Technophiles are eagerly waiting to learn whether the king of digital music can colonize an entirely new category of consumer electronics.
Steve Jobs, chief executive of Apple Computer Inc., is expected to launch at least one revolutionary product Tuesday at the Macworld Conference & Expo in San Francisco. Speculation has focused mainly on an Apple-branded cellular phone and a set-top box that allows people to send video from their computers to their televisions.
Although Apple spokeswoman Natalie Kerris declined comment on "rumors and speculation," bloggers, enthusiasts and investors have been continually guessing whether Jobs will unveil a "smart phone" (which some are calling iPhone), iTV or both.
Apple's iPod music player wasn't the first on the market when it launched in 2001. But its sleek design and intuitive user interface quickly made it a hit.
Industry analysts believe another well-designed product from Apple could seriously threaten major tech companies such as Motorola Inc., Nokia Corp., Samsung Electronics Co., Verizon Wireless and TiVo Inc.
Expectations for Macworld are so lofty that a failure to launch an earth-shattering product this week could dent Apple's already volatile stock price, investors say. The stock has traded in a 52-week range of $50.16 to $93.16. It closed Friday at $85.05 on the Nasdaq Stock Market.
Wall Street's confidence in Apple has wavered slightly because of the possibility that improper handling of employee stock options would erase some of Apple's record profits. The scandal threatened to plunge Jobs into a legal morass, if not cost him his job.
Still, anticipation is so breathless in the blogosphere that some pundits have already credited Apple with changing the global telecommunications sector — even though the iPhone is technically still "vaporware," or nonexistent.
The mere suggestion that Apple might make a glamorous, simple cell phone that downloads, plays and shares digital music has intimidated competitors, said Avi Greengart, an analyst with Current Analysis.
"Even if Apple does not announce a phone, just the threat of Apple's entry could spur innovation," Greengart wrote in a research note Thursday. "If Apple builds a phone that is easy and genuinely pleasurable to use, the company will have a winner no matter how it is priced or sold."
Apple also is expected to unveil a set-top box designed to bridge computers and television sets so users can more easily watch their downloaded movies on a big screen. The move would complement Apple's entry into online movies — it began selling titles through its iTunes store in September.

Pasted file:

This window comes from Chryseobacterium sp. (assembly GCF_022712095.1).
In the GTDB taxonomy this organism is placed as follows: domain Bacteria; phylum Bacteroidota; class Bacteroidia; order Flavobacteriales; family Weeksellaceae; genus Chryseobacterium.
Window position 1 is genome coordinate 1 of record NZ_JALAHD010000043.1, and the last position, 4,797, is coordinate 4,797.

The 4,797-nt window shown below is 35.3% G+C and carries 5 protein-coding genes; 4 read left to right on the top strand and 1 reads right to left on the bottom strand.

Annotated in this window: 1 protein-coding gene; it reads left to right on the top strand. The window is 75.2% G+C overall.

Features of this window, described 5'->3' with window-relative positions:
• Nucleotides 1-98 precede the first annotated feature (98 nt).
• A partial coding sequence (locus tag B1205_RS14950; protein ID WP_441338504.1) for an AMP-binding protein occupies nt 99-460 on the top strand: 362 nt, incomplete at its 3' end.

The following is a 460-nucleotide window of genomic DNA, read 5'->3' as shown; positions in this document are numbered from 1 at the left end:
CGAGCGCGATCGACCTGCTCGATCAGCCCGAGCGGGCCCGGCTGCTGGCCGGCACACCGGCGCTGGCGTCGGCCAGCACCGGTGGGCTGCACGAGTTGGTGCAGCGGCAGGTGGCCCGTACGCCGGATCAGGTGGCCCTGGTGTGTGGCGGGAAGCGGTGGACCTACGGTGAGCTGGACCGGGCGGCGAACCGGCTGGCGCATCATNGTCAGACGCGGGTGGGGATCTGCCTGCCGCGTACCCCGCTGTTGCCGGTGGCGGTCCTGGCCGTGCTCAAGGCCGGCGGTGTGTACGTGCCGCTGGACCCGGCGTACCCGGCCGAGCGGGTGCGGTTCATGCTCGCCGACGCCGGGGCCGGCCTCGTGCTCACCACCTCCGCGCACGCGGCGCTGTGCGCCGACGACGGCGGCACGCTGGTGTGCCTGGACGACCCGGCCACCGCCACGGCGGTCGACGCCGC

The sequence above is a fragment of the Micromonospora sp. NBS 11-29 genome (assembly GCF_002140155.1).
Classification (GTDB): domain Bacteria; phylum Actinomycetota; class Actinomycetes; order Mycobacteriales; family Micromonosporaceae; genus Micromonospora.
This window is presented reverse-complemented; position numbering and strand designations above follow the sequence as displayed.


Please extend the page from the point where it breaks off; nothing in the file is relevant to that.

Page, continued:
As Apple launched online movies, Jobs showed off a gadget that records and plays high-definition videos, selling for $299 starting sometime in the first quarter. Analysts believe the demo was of the prerelease version of the iTV that could be introduced at Macworld, venue for many of Apple's monumental product launches over the years.
The demo, which looked like a flatter but wider version of the Mac Mini computer, worked with computers running Apple's Macintosh or Microsoft Corp.'s Windows systems and used Apple's iTunes software to manage multimedia files. A small hard drive was expected to be included with iTV.
The product could be as revolutionary to digital movies as the iPod was to digital music. Both devices would be seen as liberating media from the computer, allowing people to enjoy digital files without being chained to a desktop or laptop.
The iTV could generate millions of new customers — not just iPod-wearing hipsters but garden variety couch potatoes and big spenders on home entertainment systems, said principal analyst Josh Bernoff of Cambridge, Mass.-based Forrester Research.
"There are a whole lot more people who watch TV than listen to digital music," Bernoff said. "This could be a great edge for Apple."
Apple needs a hit next week to keep employees focused on products, not scandal. But hype over iPhone and iTV has become so deafening on blogs and Web sites that disappointment may result, said Mike Gartenberg, research director of New York-based JupiterResearch.
"The key isn't whether Apple introduces a phone or new iPod or iTV but whether over time the company keeps launching new products that capture consumers' imaginations," Gartenberg said. "That's their continuing challenge going forward, and it's a tough one."